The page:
At its Oct. 28 meeting, the Derby Public Schools Board of Education got a first look at an agreement with the city to develop a new traffic signal at Derby High School.
With the goal of decreasing congestion and accident risk during drop-off and pickup hours, the signal would be placed at Rock Road and Pinion Road – about halfway between James Street and Madison Avenue.
The existing signal just north of that intersection would be removed.
The main goal of the project, Squires said, is to create a more efficient entry to the high school off Rock Road, which he hopes will help reduce traffic around James and Madison.
“While [the high school] was originally constructed with a nice access point to Rock Road, that access point is not very efficient – not very constructive,” Squires said. “It’s just hard to get in. There are not enough gaps in traffic on Rock Road to allow people to make left turns into that entrance point.”
“The result of that is that turns are prohibited, so during the morning and afternoon peaks, left turns into the site are prohibited.”
As the school is laid out now, Squires said the vast majority of drivers at DHS are entering through James or Madison, rather than Rock, which causes traffic to back up at both spots.
Part of the district’s end of the deal is improving the perimeter road at the high school so it connects directly to Rock Road from the parking lot near Madison. Right now, the perimeter does not have a direct path to Rock Road from that lot, meaning exiting drivers have to loop back around to Rock or find an exit elsewhere. A connecting drive will be added as part of phase 2 of bond projects at Derby High School.
Those improvements also include renovations for the road leading onto Rock Road from the school, such as additional turning lanes.
A crosswalk will also be added just north of the Rock and Pinion intersection.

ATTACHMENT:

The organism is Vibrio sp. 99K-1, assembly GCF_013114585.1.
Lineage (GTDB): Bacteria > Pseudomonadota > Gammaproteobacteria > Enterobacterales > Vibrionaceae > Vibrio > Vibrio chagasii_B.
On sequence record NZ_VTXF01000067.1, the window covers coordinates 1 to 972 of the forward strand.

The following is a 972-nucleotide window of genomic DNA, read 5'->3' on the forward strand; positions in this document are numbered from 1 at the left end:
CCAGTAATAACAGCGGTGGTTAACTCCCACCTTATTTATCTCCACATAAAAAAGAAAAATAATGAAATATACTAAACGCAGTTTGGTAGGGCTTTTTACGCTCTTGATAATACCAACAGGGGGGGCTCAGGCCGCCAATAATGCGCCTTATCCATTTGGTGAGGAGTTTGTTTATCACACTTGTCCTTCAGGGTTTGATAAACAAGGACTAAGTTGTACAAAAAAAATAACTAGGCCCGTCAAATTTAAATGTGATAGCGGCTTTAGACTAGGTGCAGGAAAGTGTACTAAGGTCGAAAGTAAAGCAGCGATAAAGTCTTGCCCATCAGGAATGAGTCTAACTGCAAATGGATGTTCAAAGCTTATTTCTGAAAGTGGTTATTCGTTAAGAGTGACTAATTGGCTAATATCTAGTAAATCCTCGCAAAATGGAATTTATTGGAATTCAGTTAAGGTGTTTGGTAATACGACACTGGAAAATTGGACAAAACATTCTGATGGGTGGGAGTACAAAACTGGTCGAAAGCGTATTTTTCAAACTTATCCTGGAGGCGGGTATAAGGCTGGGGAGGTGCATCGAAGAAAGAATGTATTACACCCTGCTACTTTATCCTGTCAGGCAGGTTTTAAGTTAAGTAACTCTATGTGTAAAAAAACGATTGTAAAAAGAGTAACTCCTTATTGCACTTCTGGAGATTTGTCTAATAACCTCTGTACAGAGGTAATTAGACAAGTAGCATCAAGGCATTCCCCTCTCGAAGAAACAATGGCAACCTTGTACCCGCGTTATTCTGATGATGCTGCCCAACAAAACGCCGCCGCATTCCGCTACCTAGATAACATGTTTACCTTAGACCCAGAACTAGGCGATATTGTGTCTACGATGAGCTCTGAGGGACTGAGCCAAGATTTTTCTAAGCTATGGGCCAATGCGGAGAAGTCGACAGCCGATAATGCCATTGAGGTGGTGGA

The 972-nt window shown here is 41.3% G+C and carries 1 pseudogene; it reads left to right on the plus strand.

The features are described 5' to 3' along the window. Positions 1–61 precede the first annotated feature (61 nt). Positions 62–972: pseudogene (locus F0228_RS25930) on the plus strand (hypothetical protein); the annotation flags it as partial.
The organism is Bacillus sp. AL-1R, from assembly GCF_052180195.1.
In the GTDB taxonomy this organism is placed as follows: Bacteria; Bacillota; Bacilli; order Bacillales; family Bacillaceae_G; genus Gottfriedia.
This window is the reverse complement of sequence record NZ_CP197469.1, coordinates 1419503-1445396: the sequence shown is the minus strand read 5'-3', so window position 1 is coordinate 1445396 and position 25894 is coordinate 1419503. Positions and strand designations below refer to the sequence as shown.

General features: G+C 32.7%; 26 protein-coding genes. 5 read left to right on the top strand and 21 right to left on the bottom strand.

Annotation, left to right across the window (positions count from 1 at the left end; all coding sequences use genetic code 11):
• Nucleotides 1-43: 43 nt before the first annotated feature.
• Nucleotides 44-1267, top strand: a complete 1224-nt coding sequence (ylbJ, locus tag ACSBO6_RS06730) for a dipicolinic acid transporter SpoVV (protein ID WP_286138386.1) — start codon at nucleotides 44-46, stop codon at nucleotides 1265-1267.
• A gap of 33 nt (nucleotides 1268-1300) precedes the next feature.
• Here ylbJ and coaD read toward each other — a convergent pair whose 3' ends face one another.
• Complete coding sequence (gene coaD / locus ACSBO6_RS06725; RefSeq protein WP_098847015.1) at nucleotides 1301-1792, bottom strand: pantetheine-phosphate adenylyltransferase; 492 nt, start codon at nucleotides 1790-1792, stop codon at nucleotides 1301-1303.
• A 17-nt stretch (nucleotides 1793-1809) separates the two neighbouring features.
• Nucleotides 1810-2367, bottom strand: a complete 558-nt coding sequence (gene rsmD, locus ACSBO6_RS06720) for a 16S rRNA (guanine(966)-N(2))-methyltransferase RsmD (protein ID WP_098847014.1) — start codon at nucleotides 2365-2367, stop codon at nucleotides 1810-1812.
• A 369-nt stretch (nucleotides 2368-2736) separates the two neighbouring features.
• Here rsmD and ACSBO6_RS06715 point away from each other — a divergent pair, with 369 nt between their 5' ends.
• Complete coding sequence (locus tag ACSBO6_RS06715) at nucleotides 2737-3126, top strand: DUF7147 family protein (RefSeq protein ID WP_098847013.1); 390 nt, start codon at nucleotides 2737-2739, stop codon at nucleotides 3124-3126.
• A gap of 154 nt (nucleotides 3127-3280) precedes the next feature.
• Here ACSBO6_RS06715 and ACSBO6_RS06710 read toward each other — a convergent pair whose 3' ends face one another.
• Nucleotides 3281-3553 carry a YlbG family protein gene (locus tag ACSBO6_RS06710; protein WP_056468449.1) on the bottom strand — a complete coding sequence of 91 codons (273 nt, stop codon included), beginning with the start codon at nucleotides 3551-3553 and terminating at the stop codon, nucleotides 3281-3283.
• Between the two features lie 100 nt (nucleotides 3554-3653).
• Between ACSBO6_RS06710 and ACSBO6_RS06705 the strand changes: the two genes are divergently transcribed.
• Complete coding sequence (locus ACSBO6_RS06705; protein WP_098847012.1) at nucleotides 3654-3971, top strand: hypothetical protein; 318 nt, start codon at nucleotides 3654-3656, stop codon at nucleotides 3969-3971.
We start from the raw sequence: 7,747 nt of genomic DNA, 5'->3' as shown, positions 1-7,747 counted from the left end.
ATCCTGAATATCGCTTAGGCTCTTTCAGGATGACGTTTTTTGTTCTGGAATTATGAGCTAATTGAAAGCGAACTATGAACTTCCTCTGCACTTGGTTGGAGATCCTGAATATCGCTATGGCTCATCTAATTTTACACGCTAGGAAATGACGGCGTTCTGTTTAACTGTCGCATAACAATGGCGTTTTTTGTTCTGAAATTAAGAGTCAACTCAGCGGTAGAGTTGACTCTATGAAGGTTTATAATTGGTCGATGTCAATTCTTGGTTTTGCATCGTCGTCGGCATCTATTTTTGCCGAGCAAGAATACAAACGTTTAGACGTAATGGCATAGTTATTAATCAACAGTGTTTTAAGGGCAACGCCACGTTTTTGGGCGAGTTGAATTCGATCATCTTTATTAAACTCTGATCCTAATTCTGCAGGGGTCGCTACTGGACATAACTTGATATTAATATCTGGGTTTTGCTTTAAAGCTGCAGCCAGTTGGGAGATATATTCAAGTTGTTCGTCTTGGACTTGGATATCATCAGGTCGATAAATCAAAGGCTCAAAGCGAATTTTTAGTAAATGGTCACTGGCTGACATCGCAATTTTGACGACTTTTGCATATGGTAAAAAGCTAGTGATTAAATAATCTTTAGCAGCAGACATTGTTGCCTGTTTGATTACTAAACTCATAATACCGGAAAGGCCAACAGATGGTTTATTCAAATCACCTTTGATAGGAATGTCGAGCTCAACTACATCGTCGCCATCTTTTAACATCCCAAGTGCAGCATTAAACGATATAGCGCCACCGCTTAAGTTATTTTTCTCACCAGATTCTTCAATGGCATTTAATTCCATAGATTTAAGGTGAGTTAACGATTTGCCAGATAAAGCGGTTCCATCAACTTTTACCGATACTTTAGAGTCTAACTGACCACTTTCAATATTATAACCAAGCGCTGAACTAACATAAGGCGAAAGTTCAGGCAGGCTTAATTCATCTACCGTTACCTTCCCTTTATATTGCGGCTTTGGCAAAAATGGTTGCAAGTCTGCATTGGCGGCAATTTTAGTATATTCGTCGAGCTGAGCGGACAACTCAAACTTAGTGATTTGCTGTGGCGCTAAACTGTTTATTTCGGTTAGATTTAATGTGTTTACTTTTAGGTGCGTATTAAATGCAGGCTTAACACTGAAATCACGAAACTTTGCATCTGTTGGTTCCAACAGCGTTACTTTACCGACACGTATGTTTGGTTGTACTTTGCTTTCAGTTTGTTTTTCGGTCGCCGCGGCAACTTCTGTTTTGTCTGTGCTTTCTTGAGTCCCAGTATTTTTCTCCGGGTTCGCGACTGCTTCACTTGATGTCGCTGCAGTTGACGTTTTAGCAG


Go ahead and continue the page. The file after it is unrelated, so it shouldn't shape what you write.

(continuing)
Board members were mostly pleased by the proposed traffic signal.
“Looks great, and I’m sure that’ll help things quite a bit,” Board Member Matthew Joyce said. “The school ought to do their part about communicating to make sure people start using that as more of the main entrance and exit.”
Board Member Matt Hoag suggested that a school zone be added to a portion of Pinion from Ridgecrest to Rock. That road leads toward Tanglewood Elementary School.
“I’m just thinking that is going to get crazy busy with this change,” Hoag said.
“[A school zone is] something we can certainly look into,” Squires said. “There’s not a lot of advantage to an increase in traffic on Pinion.”
The Derby City Council approved their part of the agreement in October, which includes covering 80 percent of the project’s $250,000 price tag. As part of the agreement, the district is only responsible for 20 percent – or $50,000.
Speaking at the board’s meeting, Dan Squires, the city’s director of planning and engineering, said he had faith in the project’s design, which was created through a $32,000 contract with TranSystems.
Once in place, Squires said the new signal should redirect about 70% of DHS traffic to the intersection at Pinion and Rock.
The school board will vote at its Nov. 11 meeting whether to approve the agreement with the city.
Squires said the city hopes to complete the project in time for the beginning of the school year in August 2020.